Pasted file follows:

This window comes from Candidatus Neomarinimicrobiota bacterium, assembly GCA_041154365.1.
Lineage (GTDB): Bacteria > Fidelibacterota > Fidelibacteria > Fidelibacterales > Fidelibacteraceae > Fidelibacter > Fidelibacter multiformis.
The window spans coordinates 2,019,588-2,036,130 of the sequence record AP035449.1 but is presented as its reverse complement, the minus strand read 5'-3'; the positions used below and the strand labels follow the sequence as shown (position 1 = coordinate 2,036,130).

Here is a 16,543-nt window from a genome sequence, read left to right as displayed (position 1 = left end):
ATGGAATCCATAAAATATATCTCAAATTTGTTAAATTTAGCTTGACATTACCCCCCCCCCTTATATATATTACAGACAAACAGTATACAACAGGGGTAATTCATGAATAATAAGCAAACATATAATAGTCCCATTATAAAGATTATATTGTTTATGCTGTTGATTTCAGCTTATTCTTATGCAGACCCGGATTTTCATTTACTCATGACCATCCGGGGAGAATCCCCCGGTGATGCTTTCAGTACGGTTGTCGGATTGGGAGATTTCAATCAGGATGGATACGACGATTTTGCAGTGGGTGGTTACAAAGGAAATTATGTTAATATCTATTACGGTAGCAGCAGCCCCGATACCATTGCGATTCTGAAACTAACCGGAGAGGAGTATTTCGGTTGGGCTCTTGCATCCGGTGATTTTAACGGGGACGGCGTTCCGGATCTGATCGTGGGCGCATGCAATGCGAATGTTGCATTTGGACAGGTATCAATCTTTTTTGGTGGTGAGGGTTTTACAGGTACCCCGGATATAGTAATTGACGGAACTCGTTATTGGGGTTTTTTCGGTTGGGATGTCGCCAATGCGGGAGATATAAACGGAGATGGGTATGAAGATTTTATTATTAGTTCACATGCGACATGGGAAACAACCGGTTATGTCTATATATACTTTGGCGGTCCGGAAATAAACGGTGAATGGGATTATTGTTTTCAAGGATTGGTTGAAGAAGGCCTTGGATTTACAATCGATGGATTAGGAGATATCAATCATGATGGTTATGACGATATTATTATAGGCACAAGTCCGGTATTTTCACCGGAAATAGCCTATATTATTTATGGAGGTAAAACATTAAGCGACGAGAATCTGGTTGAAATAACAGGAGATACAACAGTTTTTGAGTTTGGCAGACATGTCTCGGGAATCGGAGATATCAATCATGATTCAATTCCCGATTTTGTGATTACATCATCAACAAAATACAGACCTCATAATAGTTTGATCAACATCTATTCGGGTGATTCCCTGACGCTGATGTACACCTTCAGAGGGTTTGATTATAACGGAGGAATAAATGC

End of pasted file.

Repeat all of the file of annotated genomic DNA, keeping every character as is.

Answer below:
This window comes from Candidatus Neomarinimicrobiota bacterium, assembly GCA_041154365.1.
Lineage (GTDB): Bacteria > Fidelibacterota > Fidelibacteria > Fidelibacterales > Fidelibacteraceae > Fidelibacter > Fidelibacter multiformis.
The window spans coordinates 2,019,588-2,036,130 of the sequence record AP035449.1 but is presented as its reverse complement, the minus strand read 5'-3'; the positions used below and the strand labels follow the sequence as shown (position 1 = coordinate 2,036,130).

Here is a 16,543-nt window from a genome sequence, read left to right as displayed (position 1 = left end):
ATGGAATCCATAAAATATATCTCAAATTTGTTAAATTTAGCTTGACATTACCCCCCCCCCTTATATATATTACAGACAAACAGTATACAACAGGGGTAATTCATGAATAATAAGCAAACATATAATAGTCCCATTATAAAGATTATATTGTTTATGCTGTTGATTTCAGCTTATTCTTATGCAGACCCGGATTTTCATTTACTCATGACCATCCGGGGAGAATCCCCCGGTGATGCTTTCAGTACGGTTGTCGGATTGGGAGATTTCAATCAGGATGGATACGACGATTTTGCAGTGGGTGGTTACAAAGGAAATTATGTTAATATCTATTACGGTAGCAGCAGCCCCGATACCATTGCGATTCTGAAACTAACCGGAGAGGAGTATTTCGGTTGGGCTCTTGCATCCGGTGATTTTAACGGGGACGGCGTTCCGGATCTGATCGTGGGCGCATGCAATGCGAATGTTGCATTTGGACAGGTATCAATCTTTTTTGGTGGTGAGGGTTTTACAGGTACCCCGGATATAGTAATTGACGGAACTCGTTATTGGGGTTTTTTCGGTTGGGATGTCGCCAATGCGGGAGATATAAACGGAGATGGGTATGAAGATTTTATTATTAGTTCACATGCGACATGGGAAACAACCGGTTATGTCTATATATACTTTGGCGGTCCGGAAATAAACGGTGAATGGGATTATTGTTTTCAAGGATTGGTTGAAGAAGGCCTTGGATTTACAATCGATGGATTAGGAGATATCAATCATGATGGTTATGACGATATTATTATAGGCACAAGTCCGGTATTTTCACCGGAAATAGCCTATATTATTTATGGAGGTAAAACATTAAGCGACGAGAATCTGGTTGAAATAACAGGAGATACAACAGTTTTTGAGTTTGGCAGACATGTCTCGGGAATCGGAGATATCAATCATGATTCAATTCCCGATTTTGTGATTACATCATCAACAAAATACAGACCTCATAATAGTTTGATCAACATCTATTCGGGTGATTCCCTGACGCTGATGTACACCTTCAGAGGGTTTGATTATAACGGAGGAATAAATGC